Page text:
The New York gold price closed Wednesday at $1,101.20 up from $1,087.20 up $14. In Asia on Thursday, it was lifted to over $1,103.75 before London opened and then was set by the LBMA at $1,096.80 up from $1,093.20 with the dollar index lower at 99.03 down from 99.21 on Wednesday. The euro was down at $1.0901 from $1.0906 against the dollar. The gold price in the euro was set at €1,006.15 up from €1,002.38. Ahead of New York’s opening, the gold price was trading at $1,101.65 and in the euro at €1,010.22.
The silver price in New York closed at $14.15 up 12 cents at Wednesday’s close. Ahead of New York’s opening on Monday, the silver price stood at $14.05.
Tuesday’s clarification that the market wanted to go higher took charge yesterday and the gold price broke through the $1,100 level, pointing the way higher.
Against a backdrop of global bear markets coming into being today, [U.K., Japan, etc] all markets are being pulled down and while gold is solid around $1,100 the dealers are still marking prices down in fear of sellers looking for liquidity to cover margin calls. When this fear subsides, we expect to see more vigor in the gold and silver markets. It must be said that the bulk of U.S. gold holders are holders holding for the very long term. It is unlikely they are the sort to leverage up these holdings or have large leveraged positions in other markets. Successful investors hive off profits into other entities to ensure they are not vulnerable in markets like these.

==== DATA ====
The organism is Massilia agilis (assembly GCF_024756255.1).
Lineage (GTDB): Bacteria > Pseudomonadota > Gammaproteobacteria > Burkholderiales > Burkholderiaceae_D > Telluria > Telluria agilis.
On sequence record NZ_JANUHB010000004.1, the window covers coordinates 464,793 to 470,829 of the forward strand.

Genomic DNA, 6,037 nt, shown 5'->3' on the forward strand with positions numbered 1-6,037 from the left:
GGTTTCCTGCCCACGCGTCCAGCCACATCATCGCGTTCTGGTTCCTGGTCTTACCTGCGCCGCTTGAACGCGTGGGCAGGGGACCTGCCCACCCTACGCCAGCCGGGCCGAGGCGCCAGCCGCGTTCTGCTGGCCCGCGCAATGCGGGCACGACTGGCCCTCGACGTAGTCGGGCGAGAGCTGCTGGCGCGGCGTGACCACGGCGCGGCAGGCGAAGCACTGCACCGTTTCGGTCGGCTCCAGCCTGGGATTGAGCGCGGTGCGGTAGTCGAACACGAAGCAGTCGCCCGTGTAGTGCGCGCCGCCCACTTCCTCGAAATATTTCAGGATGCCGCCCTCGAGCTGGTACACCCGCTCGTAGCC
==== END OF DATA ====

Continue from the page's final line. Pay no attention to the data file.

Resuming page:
Wednesday saw purchases of 2.38 tonnes into the SPDR gold ETF but none into the Gold Trust. The holdings of the SPDR gold ETF are now at 660.304 tonnes and at 161.46 tonnes in the Gold Trust. These purchases were enough to push gold higher and hold there overnight. This showed that the attempt to push gold down again had no physical substance, so could not hold prices down.
We have not seen a financial situation in markets like this since 2008, but this time the reasons are different. This is not a ‘credit crunch’, it is a broad set of falls caused by uncertainty over the future. We see China’s 6.9% growth as robust as it swings over to internal consumption from its focus on exports and infrastructure build. So, we do not see China as a cause for world markets falling. The failure of quantitative easing to bring about a robust economic recovery in the developed world is a more likely cause for doubts over future growth in that world.
We note too, these market falls are not because of expectations of economic collapses to come, but indicate systemic problems in financial markets. If we are right, then we expect deeper equity falls in 2016 and major volatility as the structural financial and monetary changes in the global balance of wealth and power re-adjust developed world markets, in particular.
Silver is showing a solid performance ready to run higher the moment gold resumes its rise. –